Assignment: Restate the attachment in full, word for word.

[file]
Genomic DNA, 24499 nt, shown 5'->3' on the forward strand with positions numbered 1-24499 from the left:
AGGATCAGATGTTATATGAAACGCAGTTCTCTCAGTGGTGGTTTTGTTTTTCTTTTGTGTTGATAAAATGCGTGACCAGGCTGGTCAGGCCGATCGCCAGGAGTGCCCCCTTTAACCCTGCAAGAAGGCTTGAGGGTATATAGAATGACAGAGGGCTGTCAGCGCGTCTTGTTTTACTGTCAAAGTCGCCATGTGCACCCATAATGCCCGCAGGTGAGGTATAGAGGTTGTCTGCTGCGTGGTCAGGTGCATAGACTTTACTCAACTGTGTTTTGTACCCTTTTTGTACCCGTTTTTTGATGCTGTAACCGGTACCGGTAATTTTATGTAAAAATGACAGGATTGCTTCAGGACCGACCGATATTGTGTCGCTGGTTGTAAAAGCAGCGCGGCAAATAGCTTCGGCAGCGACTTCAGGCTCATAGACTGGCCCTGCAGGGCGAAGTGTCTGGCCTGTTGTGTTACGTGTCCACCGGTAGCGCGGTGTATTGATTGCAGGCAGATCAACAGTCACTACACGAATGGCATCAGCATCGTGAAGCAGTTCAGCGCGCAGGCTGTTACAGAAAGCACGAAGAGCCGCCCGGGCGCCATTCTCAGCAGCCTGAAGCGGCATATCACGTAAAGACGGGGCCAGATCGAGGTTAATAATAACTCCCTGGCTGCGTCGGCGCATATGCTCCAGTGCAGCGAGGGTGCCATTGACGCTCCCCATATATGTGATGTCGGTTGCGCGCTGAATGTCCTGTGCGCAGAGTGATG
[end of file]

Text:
Genomic DNA, 24499 nt, shown 5'->3' on the forward strand with positions numbered 1-24499 from the left:
AGGATCAGATGTTATATGAAACGCAGTTCTCTCAGTGGTGGTTTTGTTTTTCTTTTGTGTTGATAAAATGCGTGACCAGGCTGGTCAGGCCGATCGCCAGGAGTGCCCCCTTTAACCCTGCAAGAAGGCTTGAGGGTATATAGAATGACAGAGGGCTGTCAGCGCGTCTTGTTTTACTGTCAAAGTCGCCATGTGCACCCATAATGCCCGCAGGTGAGGTATAGAGGTTGTCTGCTGCGTGGTCAGGTGCATAGACTTTACTCAACTGTGTTTTGTACCCTTTTTGTACCCGTTTTTTGATGCTGTAACCGGTACCGGTAATTTTATGTAAAAATGACAGGATTGCTTCAGGACCGACCGATATTGTGTCGCTGGTTGTAAAAGCAGCGCGGCAAATAGCTTCGGCAGCGACTTCAGGCTCATAGACTGGCCCTGCAGGGCGAAGTGTCTGGCCTGTTGTGTTACGTGTCCACCGGTAGCGCGGTGTATTGATTGCAGGCAGATCAACAGTCACTACACGAATGGCATCAGCATCGTGAAGCAGTTCAGCGCGCAGGCTGTTACAGAAAGCACGAAGAGCCGCCCGGGCGCCATTCTCAGCAGCCTGAAGCGGCATATCACGTAAAGACGGGGCCAGATCGAGGTTAATAATAACTCCCTGGCTGCGTCGGCGCATATGCTCCAGTGCAGCGAGGGTGCCATTGACGCTCCCCATATATGTGATGTCGGTTGCGCGCTGAATGTCCTGTGCGCAGAGTGATG